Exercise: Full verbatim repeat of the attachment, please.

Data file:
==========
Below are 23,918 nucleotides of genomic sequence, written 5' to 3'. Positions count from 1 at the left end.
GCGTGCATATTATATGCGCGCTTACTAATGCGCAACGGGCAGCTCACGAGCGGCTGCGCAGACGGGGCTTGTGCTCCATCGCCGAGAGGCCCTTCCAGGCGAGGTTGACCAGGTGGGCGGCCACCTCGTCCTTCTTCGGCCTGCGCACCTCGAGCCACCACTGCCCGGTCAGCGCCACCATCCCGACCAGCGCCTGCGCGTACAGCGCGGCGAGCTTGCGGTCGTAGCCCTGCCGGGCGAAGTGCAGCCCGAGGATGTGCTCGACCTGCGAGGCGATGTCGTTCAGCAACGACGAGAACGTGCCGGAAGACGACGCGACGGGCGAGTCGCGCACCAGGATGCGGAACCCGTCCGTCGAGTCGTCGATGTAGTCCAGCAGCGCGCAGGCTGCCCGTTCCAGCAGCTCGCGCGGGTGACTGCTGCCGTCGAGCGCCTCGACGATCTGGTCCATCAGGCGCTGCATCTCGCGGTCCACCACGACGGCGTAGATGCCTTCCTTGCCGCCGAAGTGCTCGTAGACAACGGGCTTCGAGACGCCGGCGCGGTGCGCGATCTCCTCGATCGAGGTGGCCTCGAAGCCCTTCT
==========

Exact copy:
Below are 23,918 nucleotides of genomic sequence, written 5' to 3'. Positions count from 1 at the left end.
GCGTGCATATTATATGCGCGCTTACTAATGCGCAACGGGCAGCTCACGAGCGGCTGCGCAGACGGGGCTTGTGCTCCATCGCCGAGAGGCCCTTCCAGGCGAGGTTGACCAGGTGGGCGGCCACCTCGTCCTTCTTCGGCCTGCGCACCTCGAGCCACCACTGCCCGGTCAGCGCCACCATCCCGACCAGCGCCTGCGCGTACAGCGCGGCGAGCTTGCGGTCGTAGCCCTGCCGGGCGAAGTGCAGCCCGAGGATGTGCTCGACCTGCGAGGCGATGTCGTTCAGCAACGACGAGAACGTGCCGGAAGACGACGCGACGGGCGAGTCGCGCACCAGGATGCGGAACCCGTCCGTCGAGTCGTCGATGTAGTCCAGCAGCGCGCAGGCTGCCCGTTCCAGCAGCTCGCGCGGGTGACTGCTGCCGTCGAGCGCCTCGACGATCTGGTCCATCAGGCGCTGCATCTCGCGGTCCACCACGACGGCGTAGATGCCTTCCTTGCCGCCGAAGTGCTCGTAGACAACGGGCTTCGAGACGCCGGCGCGGTGCGCGATCTCCTCGATCGAGGTGGCCTCGAAGCCCTTCT